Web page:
Q:Any advice on how best to find nonclinical MD positions? Eg, online companies (like Indeed.com or Monster.com), or are there headhunters who work more in that realm? Thanks much!
A:Yes, I do have some advice! Unfortunately, there’s not a single magic clearinghouse of all the best nonclinical jobs. But there are a bunch of great resources.
To use them as effectively as possible, have a solid idea of what you’re seeking before you go looking too far. The world of nonclinical jobs for physicians is quite broad. You need to know more about what you want than just “something nonclinical.” Once you’ve done some soul-searching and initial research, you’ll be able to best identify which of the approaches below is your best bet to get started.
Online job boards
I love online job boards. To answer part of your question directly, yes – the big players of job boards like Indeed, Monster, and CareerBuilder are great places to look, even for doctoral-level positions. These are good sites to peruse if you’re looking for work with a well-established company in an industry other than healthcare delivery.
Physician-specific job boards are a better option if you’re interested in nonclinical work in hospital administration. PracticeLink and NEJM CareerCenter are a couple of my favorites. The former has an option to search specifically for administration positions, and the latter has a “Chiefs / Directors / Dept. Heads” category. Both of these make it easy to narrow down extensive lists of openings to the ones that are most likely to be nonclinical.
Then there are industry-specific job boards outside of healthcare. If you know what field or type of setting you want to work in, look for related websites or organizations that offer job listings. For example, BioSpace is a leader for jobs in the pharmaceutical industry and AngelList is a well-known site for startup companies who are hiring. USAJobs is where you should go if you’d like to work for the federal government.
Many professional associations have job boards on their websites that are worth checking out. A few that may be of interest to physicians looking for nonclinical jobs are:
- American Medical Informatics Association for those interested in clinical informatics
- National Association of Physician Advisors for physician advising and utilization management opportunities
- Alliance for Continuing Education in the Health Professions for medical writing
Finally, I need to put a plug in here for Look for Zebras’ own job board, in which we post jobs for physicians that are nonclinical, remote, part-time or consulting, or otherwise unconventional. Also sign up for our email list and we’ll send you The Stampede – a weekly email digest of job opportunities.
Recruiters come in several flavors. Typically they are compensated by the employer they’re hiring for. This means you don’t need to pay them, but it also means they’re not working for you specifically. That said, though, it’s in their best interest to find excellent candidates. They want repeat business and satisfied clients. Moreover, their compensation may be a percentage of the salary for the position they fill.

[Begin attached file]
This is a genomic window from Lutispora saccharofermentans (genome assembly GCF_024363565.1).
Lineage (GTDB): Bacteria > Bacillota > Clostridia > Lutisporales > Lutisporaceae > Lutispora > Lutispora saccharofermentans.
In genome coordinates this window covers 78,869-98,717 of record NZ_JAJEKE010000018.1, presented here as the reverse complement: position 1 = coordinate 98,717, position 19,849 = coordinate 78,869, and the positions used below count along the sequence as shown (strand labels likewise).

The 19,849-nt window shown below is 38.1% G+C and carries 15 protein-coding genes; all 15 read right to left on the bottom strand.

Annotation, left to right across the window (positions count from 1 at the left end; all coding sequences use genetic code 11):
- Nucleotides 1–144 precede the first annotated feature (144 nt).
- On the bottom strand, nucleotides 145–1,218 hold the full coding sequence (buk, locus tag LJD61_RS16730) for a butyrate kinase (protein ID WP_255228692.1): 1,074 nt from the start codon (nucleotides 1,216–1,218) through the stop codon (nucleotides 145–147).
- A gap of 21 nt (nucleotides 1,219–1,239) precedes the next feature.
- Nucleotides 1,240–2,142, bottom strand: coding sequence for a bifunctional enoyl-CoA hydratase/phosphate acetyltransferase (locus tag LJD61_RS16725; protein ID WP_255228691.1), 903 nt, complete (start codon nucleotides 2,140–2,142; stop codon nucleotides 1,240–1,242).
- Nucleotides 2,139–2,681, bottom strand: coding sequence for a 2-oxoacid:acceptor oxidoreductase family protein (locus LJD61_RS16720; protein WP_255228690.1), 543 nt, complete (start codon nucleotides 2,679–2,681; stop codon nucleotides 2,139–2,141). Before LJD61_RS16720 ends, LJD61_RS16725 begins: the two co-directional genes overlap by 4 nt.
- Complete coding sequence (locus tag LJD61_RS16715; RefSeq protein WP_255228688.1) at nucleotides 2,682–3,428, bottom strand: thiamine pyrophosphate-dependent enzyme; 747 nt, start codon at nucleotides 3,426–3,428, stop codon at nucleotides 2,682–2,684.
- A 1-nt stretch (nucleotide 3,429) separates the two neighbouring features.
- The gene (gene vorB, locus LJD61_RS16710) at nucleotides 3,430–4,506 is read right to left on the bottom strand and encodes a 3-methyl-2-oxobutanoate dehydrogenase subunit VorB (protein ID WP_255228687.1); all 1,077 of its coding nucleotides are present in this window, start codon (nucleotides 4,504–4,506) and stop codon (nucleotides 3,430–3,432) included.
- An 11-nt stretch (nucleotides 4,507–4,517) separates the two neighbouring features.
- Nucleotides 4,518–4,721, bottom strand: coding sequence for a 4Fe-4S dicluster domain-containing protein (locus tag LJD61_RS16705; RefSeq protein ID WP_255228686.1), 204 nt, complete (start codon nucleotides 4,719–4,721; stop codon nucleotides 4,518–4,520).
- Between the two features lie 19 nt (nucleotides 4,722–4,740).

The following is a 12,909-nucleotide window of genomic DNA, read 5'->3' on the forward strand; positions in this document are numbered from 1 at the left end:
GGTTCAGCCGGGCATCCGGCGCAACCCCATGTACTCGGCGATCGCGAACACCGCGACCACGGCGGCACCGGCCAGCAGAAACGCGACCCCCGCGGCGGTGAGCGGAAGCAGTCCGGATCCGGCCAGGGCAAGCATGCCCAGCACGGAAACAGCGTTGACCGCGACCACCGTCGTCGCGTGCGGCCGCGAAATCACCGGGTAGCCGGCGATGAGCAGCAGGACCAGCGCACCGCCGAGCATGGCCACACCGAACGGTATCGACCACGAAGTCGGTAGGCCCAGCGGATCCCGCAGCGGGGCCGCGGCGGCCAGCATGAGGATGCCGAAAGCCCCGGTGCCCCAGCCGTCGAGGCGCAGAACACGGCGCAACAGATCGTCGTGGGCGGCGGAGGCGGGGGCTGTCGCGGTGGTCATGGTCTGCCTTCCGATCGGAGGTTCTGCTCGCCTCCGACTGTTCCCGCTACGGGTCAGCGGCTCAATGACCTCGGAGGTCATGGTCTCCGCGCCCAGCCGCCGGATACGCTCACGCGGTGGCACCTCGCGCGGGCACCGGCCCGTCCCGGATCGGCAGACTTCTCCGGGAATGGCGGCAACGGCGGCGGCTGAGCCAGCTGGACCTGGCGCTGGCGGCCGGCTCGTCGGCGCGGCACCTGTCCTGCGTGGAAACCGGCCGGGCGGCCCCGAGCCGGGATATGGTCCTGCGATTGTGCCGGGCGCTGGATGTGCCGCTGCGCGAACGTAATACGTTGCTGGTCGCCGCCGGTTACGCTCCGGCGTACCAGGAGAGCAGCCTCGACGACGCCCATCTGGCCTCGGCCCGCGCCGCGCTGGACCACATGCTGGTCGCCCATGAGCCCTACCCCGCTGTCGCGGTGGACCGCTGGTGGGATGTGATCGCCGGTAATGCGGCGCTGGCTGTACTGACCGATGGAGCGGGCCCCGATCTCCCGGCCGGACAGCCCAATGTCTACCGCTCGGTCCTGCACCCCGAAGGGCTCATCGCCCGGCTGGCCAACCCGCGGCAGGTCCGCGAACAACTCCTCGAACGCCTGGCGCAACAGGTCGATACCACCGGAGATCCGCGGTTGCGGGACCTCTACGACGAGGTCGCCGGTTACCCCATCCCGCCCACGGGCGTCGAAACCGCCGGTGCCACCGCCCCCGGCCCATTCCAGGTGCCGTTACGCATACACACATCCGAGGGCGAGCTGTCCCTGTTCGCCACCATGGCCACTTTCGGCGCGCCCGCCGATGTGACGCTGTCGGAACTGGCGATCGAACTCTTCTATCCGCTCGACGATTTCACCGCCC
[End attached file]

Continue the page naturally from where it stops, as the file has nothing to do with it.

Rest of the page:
Many recruiting firms list open positions on their websites. Take a look at the list to see if there are positions that jive with you. If so, you may want to get in touch to let them know you’re in the market and what you’re looking for.
Several recruiting firms in the healthcare space frequently fill nonclinical roles. A few that often have hospital administration jobs are:
Here are a couple that fill positions in other niches of interest to nonclinical physicians:
- Pipeline Consulting focuses on medical communications jobs
- TMAC Direct specializes in medical science liaison positions for pharma companies
General executive search firms are also an option for those seeking leadership positions in or out of healthcare delivery settings. Take a look at:
Word of mouth, LinkedIn, and networking
An estimated 85% of jobs are filled via networking. So don’t underestimate the value of your network in finding nonclinical jobs. Reach out to former colleagues, classmates, acquaintances or others who may be able to connect you with someone else, suggest a company to look into, or otherwise offer some insight.
If you can’t think of anyone off the top of your head, virtual networking is completely acceptable. Search on LinkedIn and grow your connections. It’s easy to see who’s associated with what companies, as well as their interests and skills.
Alumni services as your college and medical school can also be a resource – even if you graduated a long time ago. If they don’t know about specific openings of interest to you, they can at least help you network. Many of them keep detailed databases of alumni whereabouts and positions.
Lastly, reaching out to a company directly is an option if there’s a certain organization that you’d like to work for or that you know hires physicians for nonclinical careers. If you can get in touch with a current employee through your network, that’s ideal.
Some HR departments are open to hearing from potential candidates even if they don’t have job openings at the time. Check the career page on the company’s website, as they’ll sometimes include general contact information.
Some organizations will even allow candidates to submit a general application for future job openings through their online portal. For example, Oscar allows you submit an application for your “dream job.”
Best of luck in your search!